Adelaid Ann Newton has left us a little volume upon this Song which brings us into the very presence of the Lord of Glory. In her Preface she says: ''The general character of this book, in contrast to Ecclesiastes, is very striking. Ecclesiastes, from beginning to end, tells of the vanity of the creature-- Canticles of the sufficiency of the Beloved... One verse in St. John's Gospel gives the contrast perfectly. Ecclesiastes is the first half of the verse 'Whosoever drinketh of this water shall thirst again'; Canticles is the latter half of the verse 'Whosoever drinketh of the water that I shall give him shall never thirst' [John 4:13,14]. Thus the book is full of Jesus. But it is Jesus in a special character. He is not seen here as 'Saviour,' nor as 'King,' nor as 'High Priest,' nor as 'Prophet.'... No! it is a dearer and closer relation than any of these-- it is Jesus as our 'Bridegroom'; Jesus in marriage union with His Bride, His Church.
''This is a great mystery, but it is one of most peculiar preciousness to 'all them that love our Lord Jesus Christ in sincerity.' It pervades every part of the Holy Scripture. It was first revealed in Adam and Eve in Eden. It was more fully brought out in the typical characters of the Old Testament; as, for example, in Boaz and Ruth; it was distinctly taught in the betrothment of the Jewish nation; and it is plainly declared in the spiritual language of the Epistles-- 'I have espoused you to one husband, that I may present you as a chaste virgin to Christ.' [2Cor 11:2]''
[The Song of Solomon compared with other Parts of Scripture, A.A. Newton]
Personal love to Christ is the greatest need of the Church today. A knowledge of sin forgiven and of our share in His redeeming work is the chief thing to draw out our love to Him. This is an age in which there is very little conviction for sin, so it is no wonder that love grows cold. For ''to whom little is forgiven, the same loveth little.'' Simon the Pharisee asked our Lord to his house by way of patronizing the Prophet, but he neglected to show Him any of the courtesies which civility demanded. The poor forgiven sinner drew near and lavished her love upon His feet. And the Master said: ''Her sins, which are many, are forgiven; for she loved much'' [Luke 7:47].
''O my dove, thou art in the clefts of the rock,'' the Beloved says to His Bride [Song 2:14]. Hidden in the cleft Rock of Ages, ''crucified with Christ,'' and therefore dead to the world. ''Thou art fair,'' is His reiterated assurance; ''Thou art all fair, my love; there is no spot in thee'' [Song 1:15; 4:7]. ''For Christ also loved the Church and gave Himself for it; that He might sanctify and cleanse it with the washing of water by the word; that He might present it to Himself a glorious Church, not having spot, or wrinkle, or any such thing; but that it should be holy, and without blemish'' (Eph 5:25-27).
''He is the Rose of Sharon and the Lily of the Valleys'' [Song 2:1]. The Rose of Sharon is a highly perfumed and very valuable white variety of the Damascene rose. The Lily of the Valleys is the wild crimson anemone. The one images our Lord's spotless, sinless character, the other His blood shed for us. The Lamb slain corresponding with chapter 5:10: ''My Beloved is white and ruddy, the chiefest among ten thousand.'' The description of her Beloved, in these words and the verses that follow, is drawn from the Bride in response to the question of the daughters of Jerusalem, ''What is thy Beloved more than another beloved?'' ''He is the chiefest among ten thousand... Yea, He is altogether lovely. This is my Beloved, and this is my Friend.'' [5:10,16]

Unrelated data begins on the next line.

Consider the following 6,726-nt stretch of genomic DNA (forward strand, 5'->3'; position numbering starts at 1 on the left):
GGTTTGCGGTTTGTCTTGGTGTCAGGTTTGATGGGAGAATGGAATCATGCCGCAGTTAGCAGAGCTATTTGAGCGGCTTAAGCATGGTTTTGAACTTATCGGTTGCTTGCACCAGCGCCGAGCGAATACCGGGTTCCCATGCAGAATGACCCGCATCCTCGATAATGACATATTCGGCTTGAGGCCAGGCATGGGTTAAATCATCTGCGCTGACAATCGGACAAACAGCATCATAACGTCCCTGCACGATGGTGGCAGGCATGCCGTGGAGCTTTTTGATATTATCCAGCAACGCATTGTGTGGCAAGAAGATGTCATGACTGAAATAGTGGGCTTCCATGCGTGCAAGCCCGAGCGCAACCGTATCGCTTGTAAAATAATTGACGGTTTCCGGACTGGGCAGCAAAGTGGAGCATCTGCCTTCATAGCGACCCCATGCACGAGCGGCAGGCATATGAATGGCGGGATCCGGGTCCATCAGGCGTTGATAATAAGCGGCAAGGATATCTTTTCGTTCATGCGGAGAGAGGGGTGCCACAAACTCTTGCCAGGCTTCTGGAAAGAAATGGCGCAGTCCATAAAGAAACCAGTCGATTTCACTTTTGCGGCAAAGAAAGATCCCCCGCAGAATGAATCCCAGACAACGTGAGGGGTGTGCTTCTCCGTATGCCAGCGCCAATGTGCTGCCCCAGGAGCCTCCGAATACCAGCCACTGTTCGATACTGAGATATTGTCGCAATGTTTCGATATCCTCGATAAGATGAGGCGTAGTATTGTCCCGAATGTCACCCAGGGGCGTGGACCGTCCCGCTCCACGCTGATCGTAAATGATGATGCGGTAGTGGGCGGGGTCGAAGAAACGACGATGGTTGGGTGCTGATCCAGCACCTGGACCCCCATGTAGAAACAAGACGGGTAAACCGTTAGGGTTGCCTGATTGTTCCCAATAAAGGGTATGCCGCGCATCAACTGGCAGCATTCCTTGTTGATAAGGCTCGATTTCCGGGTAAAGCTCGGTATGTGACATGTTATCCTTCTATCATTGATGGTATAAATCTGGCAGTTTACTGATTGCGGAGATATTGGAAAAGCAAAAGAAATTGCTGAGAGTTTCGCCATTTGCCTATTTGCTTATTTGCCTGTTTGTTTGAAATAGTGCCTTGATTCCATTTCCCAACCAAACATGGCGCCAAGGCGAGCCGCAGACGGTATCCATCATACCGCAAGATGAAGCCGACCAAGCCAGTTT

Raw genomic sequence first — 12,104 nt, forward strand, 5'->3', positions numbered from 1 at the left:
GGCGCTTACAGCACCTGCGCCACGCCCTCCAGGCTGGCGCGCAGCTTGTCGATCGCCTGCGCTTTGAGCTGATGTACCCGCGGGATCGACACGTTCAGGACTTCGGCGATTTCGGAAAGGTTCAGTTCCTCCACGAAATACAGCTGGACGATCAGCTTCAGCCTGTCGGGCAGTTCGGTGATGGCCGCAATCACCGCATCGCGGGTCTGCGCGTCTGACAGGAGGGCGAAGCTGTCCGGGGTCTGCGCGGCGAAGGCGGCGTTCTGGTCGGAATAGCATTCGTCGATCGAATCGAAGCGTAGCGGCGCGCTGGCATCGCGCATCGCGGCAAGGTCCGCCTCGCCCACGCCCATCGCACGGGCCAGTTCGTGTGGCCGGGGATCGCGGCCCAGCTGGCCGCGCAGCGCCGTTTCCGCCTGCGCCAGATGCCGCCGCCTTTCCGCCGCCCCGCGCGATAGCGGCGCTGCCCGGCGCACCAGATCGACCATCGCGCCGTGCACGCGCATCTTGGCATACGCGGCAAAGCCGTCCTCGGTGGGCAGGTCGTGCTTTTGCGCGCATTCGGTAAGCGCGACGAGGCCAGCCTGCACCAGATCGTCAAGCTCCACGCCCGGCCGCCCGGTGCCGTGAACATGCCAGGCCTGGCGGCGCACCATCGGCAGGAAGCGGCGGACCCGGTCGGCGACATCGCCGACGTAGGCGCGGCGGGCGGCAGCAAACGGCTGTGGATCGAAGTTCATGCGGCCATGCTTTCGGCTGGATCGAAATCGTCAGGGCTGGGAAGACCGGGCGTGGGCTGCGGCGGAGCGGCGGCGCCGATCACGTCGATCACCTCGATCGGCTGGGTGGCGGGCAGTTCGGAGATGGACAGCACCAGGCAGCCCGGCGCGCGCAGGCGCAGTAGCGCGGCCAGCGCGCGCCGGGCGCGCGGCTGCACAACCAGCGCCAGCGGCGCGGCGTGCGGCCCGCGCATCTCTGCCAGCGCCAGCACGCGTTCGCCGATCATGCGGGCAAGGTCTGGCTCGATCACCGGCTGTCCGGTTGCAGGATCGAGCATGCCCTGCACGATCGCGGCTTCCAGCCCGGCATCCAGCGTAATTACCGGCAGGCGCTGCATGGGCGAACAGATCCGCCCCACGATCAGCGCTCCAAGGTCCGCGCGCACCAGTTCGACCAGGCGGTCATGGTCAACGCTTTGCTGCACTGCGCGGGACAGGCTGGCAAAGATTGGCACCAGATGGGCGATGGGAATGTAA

We can trace through the Song how the Bride's love deepens through communion. Twice in the account, that communion seems interrupted for a season, and this leads her to seek His presence more earnestly. These seasons, when communion seems withheld, may be the result of backsliding, or it may be that the Lord is leading her on into deeper fellowship with Himself. In either case, that result seems clearly to be accomplished.
''My Beloved is mine, and I am His'' (Song 2:16). Here the chief thought is that of her possession in Christ. He is mine, for He has given Himself for me. The secondary thought is, ''I am His'' -- bought with His own blood. [Eph 5:25; 1Cor 6:19,20]
''I am my Beloved's, and my Beloved is mine'' (Song 6:3). Here the thought, of His ownership of her, holds the chief place [in her mind].
''I am my Beloved's, and His desire is toward me'' (Song 7:10). Here His ownership swallows up every other thought.
In these three verses, we have the double thought which is given in the first chapter of the Epistle to the Ephesians: Christ the inheritance of the Church; the Church the inheritance of Christ. ''In whom also we have obtained an inheritance'' (Eph 1:11); ''The riches of the glory of His inheritance in the saints'' (Eph 1:18).
''Love is strong as death; jealousy is cruel as the grave: the coals thereof are coals of fire, which have a most vehement flame'' (Song 8:6). With a jealous love, Christ yearns over His Church, that He may be able to present her to Himself a glorious Church.